Inspiring Generosity


G’Day mates! I’m almost back! I promise that I won’t force you to eat any Vegemite (how do these Aussies stand it?!) but I will start adding beets to my hamburger condiments.
While I’m gone, here is part three of my three-part series on budgets. Summer may be a great time to think how you can craft an inspiring and inspired budget, so throw your sunglasses on and get crackin’.

6 Steps to an Inspiring Budget – Part 3

       Budget early. No need to fly by the seat of your pants.

In this world there are two kinds of travelers. The ones who love to plan every part of their trip down to the last detail, and those who fly by the seat of their pants. I know this will be shocking, but I fall into the latter category. But it does come with consequences. Like freaking out the day before the trip starts. Today I am trying to say some kind of Jesus-y prayer as I breathe in to a count of four, “Help me Jesus, help me Jesus” and then after holding my breath for five seconds gasping for air saying, “Help me Jesus, help me Jesus” again. I may need to work on my Jesus prayer.
All that being said, don’t do as I do (except for the praying part…for heaven’s sake, keep on praying). The past two weeks I have been writing about the process of developing your faith community’s budget. And for that you must plan. Week one was “2 Ways to Build a Budget.” I’m sure you’ve memorized this by now but here are the two ways again:
1. “You determine what God is calling your congregation to do” and build your budget accordingly or
2. “Look at your budget and either stay constant, cut items, or do a small increase.”
One of those is inspiring and one isn’t.
Week two addressed: Is your budget built with a mindset of abundance or  scarcity?
For week three, let’s get down to brass tacks. If you’re interested in determining what God is calling your congregation to do, you don’t want to fly by the seat of your pants. It doesn't need to take a lot of time, but it will take time.
Here’s a suggested six-step process to inspire excitement around your budget:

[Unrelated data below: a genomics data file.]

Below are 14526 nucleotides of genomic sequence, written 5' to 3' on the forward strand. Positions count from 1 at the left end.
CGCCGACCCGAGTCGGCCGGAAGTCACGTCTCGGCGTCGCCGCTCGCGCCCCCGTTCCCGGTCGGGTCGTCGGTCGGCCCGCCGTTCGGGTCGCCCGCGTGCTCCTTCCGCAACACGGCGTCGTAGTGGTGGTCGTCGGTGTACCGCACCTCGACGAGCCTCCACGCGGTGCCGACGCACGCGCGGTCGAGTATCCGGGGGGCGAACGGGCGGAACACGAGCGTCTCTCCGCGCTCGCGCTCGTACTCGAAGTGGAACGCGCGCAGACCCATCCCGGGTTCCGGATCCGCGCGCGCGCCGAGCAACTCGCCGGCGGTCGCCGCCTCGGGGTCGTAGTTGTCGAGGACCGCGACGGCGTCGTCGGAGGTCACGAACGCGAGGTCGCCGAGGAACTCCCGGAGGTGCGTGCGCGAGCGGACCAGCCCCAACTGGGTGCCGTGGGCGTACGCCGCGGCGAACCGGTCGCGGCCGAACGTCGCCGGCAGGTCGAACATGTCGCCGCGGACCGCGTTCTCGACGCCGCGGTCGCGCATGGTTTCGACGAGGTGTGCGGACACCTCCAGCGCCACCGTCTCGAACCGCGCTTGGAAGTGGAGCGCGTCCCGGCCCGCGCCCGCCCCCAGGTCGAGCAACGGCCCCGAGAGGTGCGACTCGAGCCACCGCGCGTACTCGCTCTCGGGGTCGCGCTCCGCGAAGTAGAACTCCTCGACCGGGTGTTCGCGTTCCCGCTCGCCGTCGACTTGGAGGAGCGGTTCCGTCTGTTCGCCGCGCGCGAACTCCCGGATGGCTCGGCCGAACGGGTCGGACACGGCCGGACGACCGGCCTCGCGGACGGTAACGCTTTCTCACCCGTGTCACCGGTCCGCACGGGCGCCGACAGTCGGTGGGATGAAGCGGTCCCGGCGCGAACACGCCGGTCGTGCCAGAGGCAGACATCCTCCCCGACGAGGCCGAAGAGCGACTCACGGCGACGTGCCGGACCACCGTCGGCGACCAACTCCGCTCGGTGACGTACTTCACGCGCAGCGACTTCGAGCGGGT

1.  Start with prayer. And not the stressed-out prayer that I have been breathing recently. Spend time reflecting in prayer on what you think God is calling your faith community to do.
2.  Bring a set of three or four inspired ideas/goals to your leadership group or council. Have these goals written down and include what you hope to accomplish.
For example: In 2020 we will increase the number of children (grades k-5) in Sunday School by 10 children. Here’s how we might do that:
a. Develop a modern-looking flier focusing on Sunday School, what happens in Sunday School, and where and when it happens.
b. Every member of your congregation will identify two kids they think would benefit from a great Christian education experience.
c. The parents of each of these kids will receive a flier in the mail with a hand-written note from the person who thought of them.
d. Determine the cost: in this case, minimal – printing, mailing, and postage plus the time to design a flier. However, if you have a Sunday School program that needs improvement, you may be looking at more money to review, revise, and invest in your children’s program.
Repeat – with as much detail as possible – for each of your goals. To begin with, set no more than three to four goals, lest you get overwhelmed and loose focus.
3.  Lead a discussion about the direction you’re proposing. Find out what people think. Are these goals off base? Right on target?  Which ideas resonate most strongly with the leadership? The more buy in, the better. You may want to present the goals, have an initial discussion, and ask people to prayerfully consider your proposal over the course of a few weeks.
But don’t let your goals – your dreams – go by the wayside.
4.  Ask for approval for the proposed direction. Then you can begin talking about your faith community’s goals in other meetings, sermons, and in written documents.
5.  Let your Finance Committee base the budget around your approved direction.
6. Be accountable. Go back to your leadership group in six months to report back on your congregation’s progress.
A six-step process like this means you’re planning your budget based on an abundance mindset (future-oriented, doing what you do well, and with what you have) versus a scarcity mindset (what you’re trying to avoid or fearing what the future holds). It’s developing a budget based on what God is calling you to do. And it’s out of a belief in God’s abundance and abundant love for your faith community. That will be inspiring. And heck, it just might be inspiring to the whole world as well.
Originally published September 28, 2016.

Cesie Delve Scheuermann (pronounced “CC Delv Sherman,” yes, really) is a consultant in stewardship, development, and grant writing. Over the past fifteen years, while working as a volunteer and part-time consultant, she helped raise over three million dollars for numerous non-profit organizations. She’s so looking forward to that 18-hour flight home. Do you think they’ll notice the wallaby under her seat?  Her position with the Conference is funded through a generous grant from the Collins Foundation. She is available to consult with churches. You can reach her at inspiringgenerosity@gmail.com or on Facebook at https://www.facebook.com/inspiringgenerosity or at CesieScheuermann.com.
If someone has forwarded this to you and you would like to subscribe to "Inspiring Generosity," click here.  Miss an issue?  Click here. Want to see more stewardship resources? Click here.

Cesie Delve Scheuermann
Cesie Delve Scheuermann is consultant in grant writing and stewardship/development working with the Conference. From 2008-12 she was the Conference Lay Leader for the Oregon-Idaho Annual Conference.